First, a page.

The importance of child car seats and restraint systems while traveling can’t be overemphasized. Crashes on the road are the leading cause of preventable deaths and serious injuries of children in the United States. According to the nonprofit Safe Kids Worldwide, using the right child safety seat in the right way can reduce the risk of death by 71 percent.
Yet more than half of the child safety seats in autos aren’t installed correctly or are otherwise being used improperly, putting kids in jeopardy.
Here are some tips that every parent should review before bundling up your brood for a car trip. First, a disclaimer: there’s no one-size-fits-all solution, and no single bit of advice can take the place of consulting your vehicle owner’s manual and the directions provided by the car seat manufacturer. Our tips are intended as helpful guidelines, not a comprehensive safety manual.
DECISION ONE: FACING FRONT OR REAR?
Infants should be in a rear-facing car seat at least until the age of one year. The National Highway Traffic Safety Administration recommends keeping a child in a rear-facing seat until age three or as long as possible, “until he or she reaches the top height or weight limit allowed by your car seat’s manufacturer.” When the child outgrows the rear-facing seat, it’s time for a forward-facing, appropriately sized car seat with a harness and tether.
GETTING THE RIGHT FIT
Make sure the car seat is properly secured by the seat belt or lower anchors (but not both at the same time). Choose the appropriate weight and height range for the five-point harness and periodically check to make sure that it provides a snug fit. When it gets too snug, meaning your child has outgrown it, it’s time to consider a booster seat.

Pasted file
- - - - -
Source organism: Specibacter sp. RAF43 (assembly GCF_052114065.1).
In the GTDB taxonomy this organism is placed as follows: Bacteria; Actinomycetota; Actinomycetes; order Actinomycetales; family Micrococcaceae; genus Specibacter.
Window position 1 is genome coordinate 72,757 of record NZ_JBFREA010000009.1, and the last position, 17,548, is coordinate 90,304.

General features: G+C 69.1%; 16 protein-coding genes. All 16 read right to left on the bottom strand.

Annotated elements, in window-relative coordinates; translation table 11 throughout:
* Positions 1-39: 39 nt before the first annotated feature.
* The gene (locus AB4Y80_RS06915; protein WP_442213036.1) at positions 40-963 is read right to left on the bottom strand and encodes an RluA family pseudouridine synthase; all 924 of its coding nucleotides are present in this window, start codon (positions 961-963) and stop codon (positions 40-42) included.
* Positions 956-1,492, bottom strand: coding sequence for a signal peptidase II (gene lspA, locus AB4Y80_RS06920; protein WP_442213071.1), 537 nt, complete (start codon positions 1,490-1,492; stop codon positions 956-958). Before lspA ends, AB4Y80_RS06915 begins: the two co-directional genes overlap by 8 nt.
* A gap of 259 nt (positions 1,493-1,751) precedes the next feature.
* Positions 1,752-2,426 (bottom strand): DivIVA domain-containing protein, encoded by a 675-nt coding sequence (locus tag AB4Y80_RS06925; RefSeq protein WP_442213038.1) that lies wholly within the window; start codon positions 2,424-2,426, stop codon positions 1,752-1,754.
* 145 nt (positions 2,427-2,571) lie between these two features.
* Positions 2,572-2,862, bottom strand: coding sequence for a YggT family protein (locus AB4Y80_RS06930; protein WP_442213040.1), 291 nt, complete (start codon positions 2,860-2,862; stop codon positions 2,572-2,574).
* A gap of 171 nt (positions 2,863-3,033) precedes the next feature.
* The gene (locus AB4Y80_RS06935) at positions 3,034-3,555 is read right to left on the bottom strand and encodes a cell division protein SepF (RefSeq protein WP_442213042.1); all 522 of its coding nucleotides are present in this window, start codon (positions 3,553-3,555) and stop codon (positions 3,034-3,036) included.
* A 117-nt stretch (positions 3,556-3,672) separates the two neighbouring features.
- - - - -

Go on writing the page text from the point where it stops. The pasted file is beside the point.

ABOUT THOSE BOOSTER SEATS
Kids riding in a belt-positioning booster seat in the rear passenger compartment are nearly half as less likely to be injured in a car crash than those who are using a seat belt alone. Many experts recommend booster seats for those between the ages of eight and twelve, at which time they are probably able to use just a seat belt. Like a car seat and harness, booster seats need to be properly fitted and secured, but the child should also be mature enough to stay in the booster seat throughout the trip.
THE REAR IS SAFER
The back seat is the safest place to ride for children under the age of thirteen. The risk of injury from an expanding air bag in the front compartment, for example, exceeds what children face in a crash if they are properly positioned and belted or tethered in the rear passenger compartment.
COMMON INSTALLATION MISTAKES
According to Nissan USA, the five most common child car seat installation problems are:
- Wrong harness slot used
- Improper positioning of the harness retainer/chest clip
- Loose child restraint system installation
- Loose harness strap
- Improper seat belt placement with booster seat
THE CAR ACCIDENT LAWYERS AT FDAZAR
For more than thirty years the attorneys at Franklin D. Azar & Associates have helped thousands of injured people obtain complete and timely compensation for their losses. Our proven track record and expertise have allowed us to grow into the largest personal-injury law firm in Colorado, with offices in Denver, Aurora, Thornton, Fort Collins, Greeley, Grand Junction, Colorado Springs, and Pueblo. If you’ve been injured in a bus, car, truck, bicycle, or motorcycle accident, you may be entitled to compensation. Please call the car accident attorneys at FDAzar day or night at 720-372-1162, or contact us here for a free consultation and no-obligation evaluation of your case.